snatched at him. He looked per-
plexed and in anguish. He wiped
his lips with a corner of the sheet.
“I—guess—I am sick!” he muttered,
lying back again.
Virgie shifted the counterpane,
straightened the shades, poked the
fire, went downstairs again. In the
breakfast-room Marian was sugar-
ing her fruit. Her hair was brushed
flat, the sleeves of her orange pa-
jamas flapped, she looked reproach-
Lossie says that hobo is sick.”
she said. “Have we got him on our
Virgie sat down, poured her cof-
fee, fingered the toast, raised her
voice. “Lossie! I can’t eat this cold
stuff. Make some hot. Yes, he’s
sick—it looks like pneumonia. And
hFs no hobo. I’ve telephoned for
the doctor and you’ll have to stay
here till he comes. I’ve got to get
down to the mill.”
“But I don’t know a thing about
“You aren’t expected to know.
That’s what we have the doctor for.
You see that Lossie keeps the fire
up. I’ll send Ada Clark out if I
can get hold of her.”
“Oh, my heavens. Mother! She
snuffles ,ind her nose is always red,
and she thinks that she’s going to be
kidnaped or something every Rme
she sticks her silly head outside.
"Well, you don’t have to look at
her. She can take care of this boy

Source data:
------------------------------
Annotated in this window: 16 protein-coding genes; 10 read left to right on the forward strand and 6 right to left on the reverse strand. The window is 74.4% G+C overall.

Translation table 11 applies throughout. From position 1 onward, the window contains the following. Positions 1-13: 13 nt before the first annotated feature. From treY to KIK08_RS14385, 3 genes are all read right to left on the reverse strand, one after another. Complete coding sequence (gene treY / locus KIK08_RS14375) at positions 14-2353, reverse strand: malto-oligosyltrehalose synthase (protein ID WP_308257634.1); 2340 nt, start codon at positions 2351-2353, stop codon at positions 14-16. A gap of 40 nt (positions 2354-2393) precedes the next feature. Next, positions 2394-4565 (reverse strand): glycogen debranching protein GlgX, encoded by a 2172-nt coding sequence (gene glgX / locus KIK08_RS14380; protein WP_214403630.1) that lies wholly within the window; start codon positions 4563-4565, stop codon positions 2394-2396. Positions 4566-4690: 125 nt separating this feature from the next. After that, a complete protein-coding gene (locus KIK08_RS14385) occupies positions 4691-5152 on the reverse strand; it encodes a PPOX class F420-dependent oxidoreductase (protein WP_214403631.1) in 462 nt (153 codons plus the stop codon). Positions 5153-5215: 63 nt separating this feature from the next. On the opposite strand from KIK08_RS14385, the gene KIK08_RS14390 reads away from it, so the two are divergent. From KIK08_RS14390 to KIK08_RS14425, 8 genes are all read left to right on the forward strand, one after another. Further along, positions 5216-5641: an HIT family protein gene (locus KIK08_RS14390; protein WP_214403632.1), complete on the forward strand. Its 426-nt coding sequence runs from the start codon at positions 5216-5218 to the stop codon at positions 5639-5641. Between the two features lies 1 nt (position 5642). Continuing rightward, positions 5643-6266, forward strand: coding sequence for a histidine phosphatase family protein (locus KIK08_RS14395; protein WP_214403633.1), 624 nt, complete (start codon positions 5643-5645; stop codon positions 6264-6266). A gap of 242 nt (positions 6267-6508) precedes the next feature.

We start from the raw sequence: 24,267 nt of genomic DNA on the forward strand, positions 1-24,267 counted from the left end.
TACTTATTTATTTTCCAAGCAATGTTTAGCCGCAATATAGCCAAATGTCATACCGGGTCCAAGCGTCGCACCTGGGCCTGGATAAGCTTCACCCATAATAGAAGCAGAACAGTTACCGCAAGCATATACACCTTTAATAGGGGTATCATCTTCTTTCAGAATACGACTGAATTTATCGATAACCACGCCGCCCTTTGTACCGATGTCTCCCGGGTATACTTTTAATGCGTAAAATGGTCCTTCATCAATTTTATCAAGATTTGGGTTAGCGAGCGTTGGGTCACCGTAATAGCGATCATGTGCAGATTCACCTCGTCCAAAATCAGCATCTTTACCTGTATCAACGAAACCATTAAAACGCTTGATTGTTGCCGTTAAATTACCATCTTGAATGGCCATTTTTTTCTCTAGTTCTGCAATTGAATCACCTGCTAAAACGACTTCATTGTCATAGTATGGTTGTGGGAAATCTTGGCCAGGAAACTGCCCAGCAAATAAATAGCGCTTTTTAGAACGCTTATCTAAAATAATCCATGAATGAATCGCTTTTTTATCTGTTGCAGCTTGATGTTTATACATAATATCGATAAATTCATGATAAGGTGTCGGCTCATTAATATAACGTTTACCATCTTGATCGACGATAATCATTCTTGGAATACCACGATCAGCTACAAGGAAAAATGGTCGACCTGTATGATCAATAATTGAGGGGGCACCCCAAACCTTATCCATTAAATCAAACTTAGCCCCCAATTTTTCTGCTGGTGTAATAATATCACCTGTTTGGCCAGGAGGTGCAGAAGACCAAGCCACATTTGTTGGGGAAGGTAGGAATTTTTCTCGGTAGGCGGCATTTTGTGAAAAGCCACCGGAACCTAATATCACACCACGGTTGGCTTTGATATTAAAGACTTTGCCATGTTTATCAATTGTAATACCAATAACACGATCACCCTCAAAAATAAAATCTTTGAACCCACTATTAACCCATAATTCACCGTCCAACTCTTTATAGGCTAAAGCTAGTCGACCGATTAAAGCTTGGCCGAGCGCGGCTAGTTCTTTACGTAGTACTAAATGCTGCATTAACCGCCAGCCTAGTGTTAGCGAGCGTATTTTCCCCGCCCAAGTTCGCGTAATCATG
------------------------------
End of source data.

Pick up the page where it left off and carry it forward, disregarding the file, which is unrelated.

till he’s well enough to be moved
somewhere—home, if he has any
“I wouldn’t call him a boy. He s
over twenty-five, if he’s a minute!
‘Well, I’m over fifty and that en-
titles me to call most any man a
Virgie went out through the kitch-
en collecting a hot kettle on the
way. Every year winter came to
ie mountains with a wretched,
eezing storm Ijke this. Her little
ir would be hsrd to start.
She drove slowly down the icy
road, gripping the steering-wheel,
hating the treacherous going. Her
hat felt insecure on her head. Her
an i leave ngiu away.v s gray hair was thick a"d
Tom hung up, grunting, went out I these cocky little hats had no crow
!h„ radiator a! ». a.cpiij TOW- Jg M
in-day-out stand-by. It’s easy to
make, and when home-sewn, costs
Flannel, wool crepe, homespun
and thin tweed are grand for this
style. . It looks especially pretty
in pastels or plaid and plain com-
binations. With nipped-in waist,
flared skirt and a trio of pockets,
it’s just as becoming as it is smart
• • •
rockers are OIL runner cutting
may be necessary to get the legs
of the chair to set squarely on the
floor. Make your measurements
carefully. The front legs of the av-
erage chair are a trifle longer than
those in the back (one-quarter to
one-half inch.) Whether or not the
chair will be too low will depend oa
the present height.
Question: How can I build a rock
retaining wall through which soil
will not wash away? Our ground is
on two levels with about a two-foot
drop. Is a dry wall practical?
Answer: A rock wall laid up dry is
entirely practical, and has the ad-
vantage of allowing the seepage of
water through it; without seepage
dammed-up water will make trou-
ble. The wall must go deep enough
into the ground to be below the frost
level and have sufficient strength to